Prog metal can be a difficult beast, its complex song structures and lengthy tracks putting off a great many listeners before they even start. It’s testament to their ability as songwriters then that BETWEEN THE BURIED AND ME have managed to create not only their best ever work with Coma Ecliptic, but also an album that may change people’s perceptions of prog-metal.
Lyrically, it’s another concept album from the Raleigh quintet – following the story of a comatose man reliving his past lives. Described as ‘Twilight Zone-esque” by the band themselves, it’s fairly standard storytelling for the genre, and yet BTBAM have managed to produce a strikingly interesting album with Coma Ecliptic.
Opening track Node is a quiet, acoustic affair best described as the calm before the storm – vocalist Tommy Giles Rogers showing off the lighter side to his vocal range. Intricate guitar licks soon appear as the band launch into The Coma Machine, which mixes metal with classic prog stylings more akin to bands like Rush or Yes.
First single Famine Wolf remains as exciting as when it was debuted, and contains some of Coma Ecliptic’s most impressive guitar work, almost neoclassical in places, with elements of The Devin Townsend Project thrown in for good measure. Its mid-section takes a sudden turn into a much heavier sound, with distorted guitars and Rogers’ guttural vocals creating a much more jarring, but equally enjoyable change of pace.
The sheer scope of the band’s sound really comes to the forefront on King Redeem – Queen Serene, where the band throw even more into their melting pot of ideas – going as far as adding jazz-sounding moments and haunting piano melodies to the chaotic metal. On paper, it sounds too crazy to work, but that couldn’t be further from the truth.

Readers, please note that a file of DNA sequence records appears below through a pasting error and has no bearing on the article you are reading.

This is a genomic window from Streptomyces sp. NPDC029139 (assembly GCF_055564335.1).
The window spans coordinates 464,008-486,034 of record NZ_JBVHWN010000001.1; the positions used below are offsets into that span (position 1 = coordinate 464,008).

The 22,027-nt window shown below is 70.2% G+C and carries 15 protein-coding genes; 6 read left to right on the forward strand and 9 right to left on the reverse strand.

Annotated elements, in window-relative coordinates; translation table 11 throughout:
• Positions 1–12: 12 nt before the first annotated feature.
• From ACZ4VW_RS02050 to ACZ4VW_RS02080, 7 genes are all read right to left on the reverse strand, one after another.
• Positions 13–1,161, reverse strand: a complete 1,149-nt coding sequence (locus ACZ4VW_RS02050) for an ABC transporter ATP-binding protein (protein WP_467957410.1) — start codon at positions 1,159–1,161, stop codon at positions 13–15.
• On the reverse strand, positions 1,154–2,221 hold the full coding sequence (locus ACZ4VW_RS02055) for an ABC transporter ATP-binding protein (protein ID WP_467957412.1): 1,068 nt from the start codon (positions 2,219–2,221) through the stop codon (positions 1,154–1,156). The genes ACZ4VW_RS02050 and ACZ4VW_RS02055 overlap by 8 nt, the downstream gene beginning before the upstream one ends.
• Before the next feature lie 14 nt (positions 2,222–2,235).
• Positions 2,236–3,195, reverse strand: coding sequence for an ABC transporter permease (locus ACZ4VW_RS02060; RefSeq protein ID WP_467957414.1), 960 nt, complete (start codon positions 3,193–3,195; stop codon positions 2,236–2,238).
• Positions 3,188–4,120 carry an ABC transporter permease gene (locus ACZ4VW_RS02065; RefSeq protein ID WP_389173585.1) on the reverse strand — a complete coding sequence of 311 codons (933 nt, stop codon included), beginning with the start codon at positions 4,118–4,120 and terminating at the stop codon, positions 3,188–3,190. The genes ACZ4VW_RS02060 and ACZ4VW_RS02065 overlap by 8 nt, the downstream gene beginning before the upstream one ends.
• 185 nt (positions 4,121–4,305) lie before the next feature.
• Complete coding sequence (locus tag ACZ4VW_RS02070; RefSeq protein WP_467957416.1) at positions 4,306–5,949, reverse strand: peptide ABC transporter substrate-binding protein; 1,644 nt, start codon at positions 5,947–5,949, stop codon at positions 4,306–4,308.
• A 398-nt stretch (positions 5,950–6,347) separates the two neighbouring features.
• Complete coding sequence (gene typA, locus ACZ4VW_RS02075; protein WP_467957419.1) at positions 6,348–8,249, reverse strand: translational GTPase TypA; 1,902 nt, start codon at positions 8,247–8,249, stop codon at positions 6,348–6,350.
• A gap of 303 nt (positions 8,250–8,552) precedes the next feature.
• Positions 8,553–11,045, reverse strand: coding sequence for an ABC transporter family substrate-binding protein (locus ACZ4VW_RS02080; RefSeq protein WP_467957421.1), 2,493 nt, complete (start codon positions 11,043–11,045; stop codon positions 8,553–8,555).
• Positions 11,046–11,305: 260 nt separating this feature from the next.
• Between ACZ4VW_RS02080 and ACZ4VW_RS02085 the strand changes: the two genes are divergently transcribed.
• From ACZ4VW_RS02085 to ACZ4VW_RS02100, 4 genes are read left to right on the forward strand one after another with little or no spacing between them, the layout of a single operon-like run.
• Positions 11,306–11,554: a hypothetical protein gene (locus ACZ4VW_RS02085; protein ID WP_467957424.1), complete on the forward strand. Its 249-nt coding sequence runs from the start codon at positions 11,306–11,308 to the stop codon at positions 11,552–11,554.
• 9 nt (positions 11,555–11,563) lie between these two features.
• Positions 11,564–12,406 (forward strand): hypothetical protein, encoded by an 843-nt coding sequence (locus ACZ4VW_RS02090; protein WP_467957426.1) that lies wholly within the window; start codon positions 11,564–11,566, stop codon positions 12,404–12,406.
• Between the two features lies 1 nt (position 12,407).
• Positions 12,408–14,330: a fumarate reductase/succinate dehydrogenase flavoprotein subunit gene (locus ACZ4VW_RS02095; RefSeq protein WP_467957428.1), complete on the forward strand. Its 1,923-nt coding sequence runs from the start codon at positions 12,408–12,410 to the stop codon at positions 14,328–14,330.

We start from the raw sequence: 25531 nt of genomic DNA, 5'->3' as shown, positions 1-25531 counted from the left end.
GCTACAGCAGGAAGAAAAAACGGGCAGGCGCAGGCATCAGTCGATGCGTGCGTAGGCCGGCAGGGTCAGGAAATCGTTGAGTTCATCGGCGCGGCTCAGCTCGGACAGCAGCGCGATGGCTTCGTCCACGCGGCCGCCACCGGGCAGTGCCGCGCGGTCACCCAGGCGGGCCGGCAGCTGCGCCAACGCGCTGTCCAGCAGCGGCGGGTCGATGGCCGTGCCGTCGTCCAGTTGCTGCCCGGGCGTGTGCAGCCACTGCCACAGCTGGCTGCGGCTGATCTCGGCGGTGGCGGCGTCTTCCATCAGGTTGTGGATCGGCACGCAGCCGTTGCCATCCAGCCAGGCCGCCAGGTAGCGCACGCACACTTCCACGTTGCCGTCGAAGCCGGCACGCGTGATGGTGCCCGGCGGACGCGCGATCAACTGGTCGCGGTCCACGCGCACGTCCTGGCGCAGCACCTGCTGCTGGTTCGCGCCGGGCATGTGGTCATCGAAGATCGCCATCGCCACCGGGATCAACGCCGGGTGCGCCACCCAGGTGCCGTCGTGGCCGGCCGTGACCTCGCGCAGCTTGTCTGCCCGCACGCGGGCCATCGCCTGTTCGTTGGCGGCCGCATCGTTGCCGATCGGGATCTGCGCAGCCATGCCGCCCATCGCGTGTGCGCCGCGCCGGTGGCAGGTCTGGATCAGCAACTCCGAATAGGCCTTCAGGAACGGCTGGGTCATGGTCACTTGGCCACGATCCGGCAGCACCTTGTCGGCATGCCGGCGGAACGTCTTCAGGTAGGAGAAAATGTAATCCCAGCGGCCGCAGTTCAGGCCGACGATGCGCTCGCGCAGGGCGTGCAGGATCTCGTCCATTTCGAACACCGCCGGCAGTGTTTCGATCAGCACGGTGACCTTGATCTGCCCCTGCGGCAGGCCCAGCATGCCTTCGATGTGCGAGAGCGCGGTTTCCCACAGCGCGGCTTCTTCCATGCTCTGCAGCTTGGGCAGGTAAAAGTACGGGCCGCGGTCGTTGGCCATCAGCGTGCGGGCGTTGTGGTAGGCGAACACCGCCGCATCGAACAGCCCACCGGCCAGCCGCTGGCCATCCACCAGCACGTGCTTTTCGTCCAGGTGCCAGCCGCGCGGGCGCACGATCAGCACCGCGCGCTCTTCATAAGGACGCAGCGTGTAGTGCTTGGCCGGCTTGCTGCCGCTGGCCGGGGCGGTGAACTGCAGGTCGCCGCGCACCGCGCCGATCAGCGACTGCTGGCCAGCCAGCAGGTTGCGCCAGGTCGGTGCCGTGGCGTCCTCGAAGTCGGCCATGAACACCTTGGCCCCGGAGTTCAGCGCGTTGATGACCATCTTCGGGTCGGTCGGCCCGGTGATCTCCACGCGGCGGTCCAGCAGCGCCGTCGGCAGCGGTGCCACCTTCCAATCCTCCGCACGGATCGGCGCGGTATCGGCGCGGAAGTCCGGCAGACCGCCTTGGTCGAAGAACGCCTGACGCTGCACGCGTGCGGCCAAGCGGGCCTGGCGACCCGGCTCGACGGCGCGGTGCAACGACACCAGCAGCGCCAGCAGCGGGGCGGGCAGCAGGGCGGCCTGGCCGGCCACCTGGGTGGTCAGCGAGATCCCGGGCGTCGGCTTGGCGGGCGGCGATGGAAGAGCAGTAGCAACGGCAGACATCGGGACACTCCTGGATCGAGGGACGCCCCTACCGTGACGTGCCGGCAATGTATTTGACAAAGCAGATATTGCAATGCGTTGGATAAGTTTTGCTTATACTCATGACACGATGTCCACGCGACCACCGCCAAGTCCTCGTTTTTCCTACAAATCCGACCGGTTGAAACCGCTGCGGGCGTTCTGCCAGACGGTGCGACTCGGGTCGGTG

Memory Palace meanwhile, is everything you could want in a prog-metal song. At almost ten minutes, it’s the longest track on the album, and takes the listener on a multi-faceted journey for its entirety. Virtuoso guitars from Paul Waggoner and Dustie Waring create an immense soundscape, which goes from relatively calm and serene, to vicious and heavy at the drop of a hat.
The almost duality of BETWEEN THE BURIED AND ME’S songwriting is even more apparent on closing track Life in Velvet. Beginning as basically a piano-only ballad, it eventually kicks into one final salvo of melodic duelling guitars, before coming to an abrupt halt. It’s an unexpectedly powerful way to end an album, and one that works very well on Coma Ecliptic.
With Coma Ecliptic, it really seems like BETWEEN THE BURIED AND ME have found a sweet spot in their songwriting. Despite the enormous range of styles and tempo changes across its eleven tracks, the album never once feels like it has any filler or weak moments. Creating a meld of the heavy and the melodic has long been this band’s specialty, but Coma Ecliptic really steps things up – creating what could be the best prog-metal album of the year as a result.